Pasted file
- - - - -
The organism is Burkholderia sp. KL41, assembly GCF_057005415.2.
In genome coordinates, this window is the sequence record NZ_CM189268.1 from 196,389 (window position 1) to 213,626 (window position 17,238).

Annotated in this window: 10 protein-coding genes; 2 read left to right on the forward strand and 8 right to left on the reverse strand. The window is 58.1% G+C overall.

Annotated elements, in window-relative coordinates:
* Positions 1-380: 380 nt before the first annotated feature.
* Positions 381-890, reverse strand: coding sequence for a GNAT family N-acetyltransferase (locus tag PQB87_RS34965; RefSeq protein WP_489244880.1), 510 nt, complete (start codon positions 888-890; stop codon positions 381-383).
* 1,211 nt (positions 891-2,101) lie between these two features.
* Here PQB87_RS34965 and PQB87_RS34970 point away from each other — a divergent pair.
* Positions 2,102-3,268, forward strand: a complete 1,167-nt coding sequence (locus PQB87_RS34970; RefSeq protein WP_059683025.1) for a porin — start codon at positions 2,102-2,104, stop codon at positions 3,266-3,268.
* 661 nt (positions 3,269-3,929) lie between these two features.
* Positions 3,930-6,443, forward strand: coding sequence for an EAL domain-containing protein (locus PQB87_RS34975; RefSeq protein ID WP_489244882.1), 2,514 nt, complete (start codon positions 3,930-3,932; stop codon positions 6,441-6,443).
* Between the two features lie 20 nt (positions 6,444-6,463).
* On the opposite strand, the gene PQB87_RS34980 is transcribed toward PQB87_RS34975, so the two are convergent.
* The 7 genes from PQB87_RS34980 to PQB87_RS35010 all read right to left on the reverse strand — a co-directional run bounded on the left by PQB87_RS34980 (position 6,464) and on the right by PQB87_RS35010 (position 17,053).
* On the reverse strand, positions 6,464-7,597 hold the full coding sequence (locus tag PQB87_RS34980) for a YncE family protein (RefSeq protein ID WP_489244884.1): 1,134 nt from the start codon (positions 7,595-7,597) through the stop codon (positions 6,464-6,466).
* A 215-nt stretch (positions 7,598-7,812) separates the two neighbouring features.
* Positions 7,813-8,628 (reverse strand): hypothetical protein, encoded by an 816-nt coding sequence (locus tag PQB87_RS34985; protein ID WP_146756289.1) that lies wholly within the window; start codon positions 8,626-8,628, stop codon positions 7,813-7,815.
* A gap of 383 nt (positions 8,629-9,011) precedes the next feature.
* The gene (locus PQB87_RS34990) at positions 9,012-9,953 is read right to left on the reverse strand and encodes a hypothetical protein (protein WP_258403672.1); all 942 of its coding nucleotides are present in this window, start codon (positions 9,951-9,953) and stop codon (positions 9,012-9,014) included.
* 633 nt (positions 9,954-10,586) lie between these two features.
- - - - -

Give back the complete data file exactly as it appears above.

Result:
The organism is Burkholderia sp. KL41, assembly GCF_057005415.2.
In genome coordinates, this window is the sequence record NZ_CM189268.1 from 196,389 (window position 1) to 213,626 (window position 17,238).

Annotated in this window: 10 protein-coding genes; 2 read left to right on the forward strand and 8 right to left on the reverse strand. The window is 58.1% G+C overall.

Annotated elements, in window-relative coordinates:
* Positions 1-380: 380 nt before the first annotated feature.
* Positions 381-890, reverse strand: coding sequence for a GNAT family N-acetyltransferase (locus tag PQB87_RS34965; RefSeq protein WP_489244880.1), 510 nt, complete (start codon positions 888-890; stop codon positions 381-383).
* 1,211 nt (positions 891-2,101) lie between these two features.
* Here PQB87_RS34965 and PQB87_RS34970 point away from each other — a divergent pair.
* Positions 2,102-3,268, forward strand: a complete 1,167-nt coding sequence (locus PQB87_RS34970; RefSeq protein WP_059683025.1) for a porin — start codon at positions 2,102-2,104, stop codon at positions 3,266-3,268.
* 661 nt (positions 3,269-3,929) lie between these two features.
* Positions 3,930-6,443, forward strand: coding sequence for an EAL domain-containing protein (locus PQB87_RS34975; RefSeq protein ID WP_489244882.1), 2,514 nt, complete (start codon positions 3,930-3,932; stop codon positions 6,441-6,443).
* Between the two features lie 20 nt (positions 6,444-6,463).
* On the opposite strand, the gene PQB87_RS34980 is transcribed toward PQB87_RS34975, so the two are convergent.
* The 7 genes from PQB87_RS34980 to PQB87_RS35010 all read right to left on the reverse strand — a co-directional run bounded on the left by PQB87_RS34980 (position 6,464) and on the right by PQB87_RS35010 (position 17,053).
* On the reverse strand, positions 6,464-7,597 hold the full coding sequence (locus tag PQB87_RS34980) for a YncE family protein (RefSeq protein ID WP_489244884.1): 1,134 nt from the start codon (positions 7,595-7,597) through the stop codon (positions 6,464-6,466).
* A 215-nt stretch (positions 7,598-7,812) separates the two neighbouring features.
* Positions 7,813-8,628 (reverse strand): hypothetical protein, encoded by an 816-nt coding sequence (locus tag PQB87_RS34985; protein ID WP_146756289.1) that lies wholly within the window; start codon positions 8,626-8,628, stop codon positions 7,813-7,815.
* A gap of 383 nt (positions 8,629-9,011) precedes the next feature.
* The gene (locus PQB87_RS34990) at positions 9,012-9,953 is read right to left on the reverse strand and encodes a hypothetical protein (protein WP_258403672.1); all 942 of its coding nucleotides are present in this window, start codon (positions 9,951-9,953) and stop codon (positions 9,012-9,014) included.
* 633 nt (positions 9,954-10,586) lie between these two features.